“Phantom of the Range” opens with a dramatic scene: Duke Carlton (Tom Tyler), the woman who loves him (Marjorie Zier), and her father. A verbal fight takes place, and the older man shoots Duke dead. The woman is distraught, and in turn, turns a gun on herself, literally dying in Duke's arms. No intertitle card is necessary for this part: the father's facial expression and lip movements clearly convey what has he done to lose his only living family member. As the scene closes out, the viewer observes this to be taking place on a theatre stage, a piano player providing music, and the curtain coming down. The actors come out and take a bow. Sitting in the front row of the audience is a starstruck young lady by the name of Patsy O'Brien (Duane Thompson), her little brother Danny (Frankie Darro), and her grandfather Tim (Charles McHugh), owner of a milk cow ranch. The close proximity of Patsy and her family, not to mention their frequent attendance to Duke's performances, suggest there will be a relationship between the two of them, perhaps sooner than expected, which will be very beneficial to Duke throughout the film.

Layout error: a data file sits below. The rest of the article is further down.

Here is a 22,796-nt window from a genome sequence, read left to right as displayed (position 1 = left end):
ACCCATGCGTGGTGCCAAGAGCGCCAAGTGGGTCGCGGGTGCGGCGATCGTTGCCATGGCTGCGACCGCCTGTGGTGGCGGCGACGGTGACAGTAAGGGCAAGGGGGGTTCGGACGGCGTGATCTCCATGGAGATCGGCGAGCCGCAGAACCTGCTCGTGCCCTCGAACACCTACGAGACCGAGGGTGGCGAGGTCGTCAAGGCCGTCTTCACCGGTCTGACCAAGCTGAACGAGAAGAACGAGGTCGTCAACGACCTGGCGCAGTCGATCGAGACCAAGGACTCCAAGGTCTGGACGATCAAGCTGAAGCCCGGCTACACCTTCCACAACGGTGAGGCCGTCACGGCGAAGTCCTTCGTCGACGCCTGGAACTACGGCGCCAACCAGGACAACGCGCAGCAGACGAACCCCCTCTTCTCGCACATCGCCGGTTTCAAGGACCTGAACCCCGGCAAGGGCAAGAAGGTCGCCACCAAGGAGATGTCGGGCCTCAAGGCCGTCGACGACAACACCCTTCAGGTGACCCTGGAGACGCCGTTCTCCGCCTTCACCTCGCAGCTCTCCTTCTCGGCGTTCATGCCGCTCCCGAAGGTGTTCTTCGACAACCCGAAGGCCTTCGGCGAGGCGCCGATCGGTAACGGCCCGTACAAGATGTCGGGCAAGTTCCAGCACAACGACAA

The viewer is next taken to the town center of Prattsville, where Duke's acting troupe is temporarily stranded due to financial reasons. Duke is standing on the front porch of the Grand Hotel in this small western town, dressed in his best suit and looking around, when his fellow acting troupe member Vera Van Swank (Mitzi Morgan in the Spanish version of this film) (Marjorie Zier) comes out and has a few words with Duke, asking why they have been working as actors in small towns instead of larger cities. In return Duke tells her that once she can act in the “comedy of life” she will be considered a great actor, worthy of being able to make it to big city acting jobs. Vera/Mitzi touches Duke's arm, which he gently removes, one of her many advances that he rebuffs throughout the film. Being stranded in what seems an out-of-the-way place to the couple, Duke can resort to cowpunching if he has to, even though he finds it a step backward in his life, after working so hard to move up in life to a more socially mobile career, acting. Temporarily distracted, Duke happens to see Patsy with her family pull up their horse-drawn wagon to the general store after they unload heavy milk cans full of their product. Once the task is done, Tim and Danny go inside the store, while Patsy's eye catches Tom on the porch of the hotel. She walks over to him, staring, totally star struck, pleased to be able to finally meet her hero. She gestures towards him by raising her arms, placing her clasped hands beneath her chin, with a demure smile. Duke engages her in casual talk. Patsy thinks Duke's performance was marvelous, but Duke says his most recent stage act as a cowboy is nothing compared to his performance as Hamlet – here, he is trying to impress her, acting in a common social situation. Then he tells Patsy his acting troupe is next headed for Chicago, then New York, London, and Paris. Just like he told Vera/Mitzi, he is indeed acting in real life here, engaging with a fan who is a pretty girl, and clearly enamored of him.